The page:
Being safe on the internet (was Re: Here we go again - ISP DPI, but is it interception?)

John Wilson tugwilson at
Tue Aug 10 18:29:12 BST 2010

On 10 August 2010 17:27, Peter Tomlinson <pwt at> wrote:

> In my view it was first the merger creating ICL that caused a loss of the
> ICT determination to keep on forging ahead and succeeding financially. And,
> despite the problems of getting the 1906A finished, plus the delays to first
> George 3 and then 4, before the merger we were hearing of worse problems at
> Kidsgrove. Engineers who were supposed to be designing the 4-85 being
> diverted to 4-70 / 4-75... [1]

I wasn't in Kidsgrove then (joined in 1971) but if it was an FP
accuracy problem then it was probably the Amdahl's big mistake when
designing the 360 FPU (the exponent was scaled giving "jitter" in
precision - pretty much gave the scientific market to CDC and Cray for
decades). I believe there were attempts to partially fix the problem
by holding more bits in the registers - didn't really solve the
problem, though.
> But I left in autumn 68, although I spent the following summer doing a
> little work on NR ideas.
> NR should, in my view, have had a soft microcode, i.e. stored in rewriteable
> memory. Instead it seemed to plod on with hard coding (maybe someone can
> confirm or contradict my assumption).

The 2980 was not microcoded but the 2970 and 2960 were.

> And then the engineering discipline
> that had dominated West Gorton failed in the combined company - that was the
> real commercial wrong turn. Eventually the Chinese Army syndrome set in. I
> remember visiting West Gorton when there was the first small batch of 2970s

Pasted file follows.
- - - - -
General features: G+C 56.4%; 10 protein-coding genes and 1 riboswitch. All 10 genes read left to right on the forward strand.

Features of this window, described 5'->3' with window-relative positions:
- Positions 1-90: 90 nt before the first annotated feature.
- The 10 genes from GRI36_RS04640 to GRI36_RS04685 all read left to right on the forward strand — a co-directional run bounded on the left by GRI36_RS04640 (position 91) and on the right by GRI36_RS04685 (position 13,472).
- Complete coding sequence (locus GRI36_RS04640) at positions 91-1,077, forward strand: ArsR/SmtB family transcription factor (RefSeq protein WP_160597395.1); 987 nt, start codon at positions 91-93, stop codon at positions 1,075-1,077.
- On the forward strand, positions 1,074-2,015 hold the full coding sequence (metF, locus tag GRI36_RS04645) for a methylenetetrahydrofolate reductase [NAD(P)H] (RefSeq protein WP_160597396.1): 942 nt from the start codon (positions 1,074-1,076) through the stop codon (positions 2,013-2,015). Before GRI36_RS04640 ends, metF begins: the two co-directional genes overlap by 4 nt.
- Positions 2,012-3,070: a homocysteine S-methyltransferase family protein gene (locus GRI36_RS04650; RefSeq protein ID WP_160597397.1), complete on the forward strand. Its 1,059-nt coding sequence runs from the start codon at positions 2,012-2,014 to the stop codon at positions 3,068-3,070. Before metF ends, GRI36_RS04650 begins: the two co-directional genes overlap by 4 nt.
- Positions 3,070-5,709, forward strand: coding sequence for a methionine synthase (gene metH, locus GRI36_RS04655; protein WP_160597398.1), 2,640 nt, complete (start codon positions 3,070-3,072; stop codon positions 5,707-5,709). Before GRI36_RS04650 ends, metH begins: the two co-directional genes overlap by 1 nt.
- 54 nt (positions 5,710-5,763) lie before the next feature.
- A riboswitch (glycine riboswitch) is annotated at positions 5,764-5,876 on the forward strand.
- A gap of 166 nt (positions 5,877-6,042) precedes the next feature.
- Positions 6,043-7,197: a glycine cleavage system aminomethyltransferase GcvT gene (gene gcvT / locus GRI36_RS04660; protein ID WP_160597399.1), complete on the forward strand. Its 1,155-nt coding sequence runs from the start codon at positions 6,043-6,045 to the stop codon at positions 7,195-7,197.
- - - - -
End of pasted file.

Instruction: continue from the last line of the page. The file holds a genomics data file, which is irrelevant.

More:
> being commissioned - by chance Alan Chambers and I, in the area for a
> meeting at Daresbury, just walked in through the door, asked for Rob, and he
> said to come in - the shutters had only gone up that week [2]. He had
>  worked under me in my last 6 months at West Gorton, and hinted at a certain
> amount of chaos as we gazed at a 2970 doing nothing. In 67/68 we built one
> 1904A prototype, made it work (very quickly), then it went to manufacture,
> but it seemed that NR went into pre-production before it was ready. Later I
> remember visiting the 2980 installed at Bath [3], seeing the Chinese Army in
> action, testing (sic) software that didn't work properly.

ICL kind of lost focus on the NR mainframes when they launched the
2903 (designed in Stevenage - a small business machine). It did
extremely well for a while and may well have saved the company's bacon
at the time. Most of the company's sales and marketing effort went
into the 2903 and the senior management forgot about the mainframes
for a while.

My time at Kidsgrove was technically exciting but the senior
management was sclerotic. The pettiness was amazing even in the early
1970's (you could only get a pencil from the stores if you took a
suitably short pencil stub back - of course we sawed new pencils into
4 parts, sharpened them and rapidly emptied the stores of pencils). I
remember the MD decreeing that you could only use lifts to go up "to
save electricity".

John Wilson

More information about the ukcrypto mailing list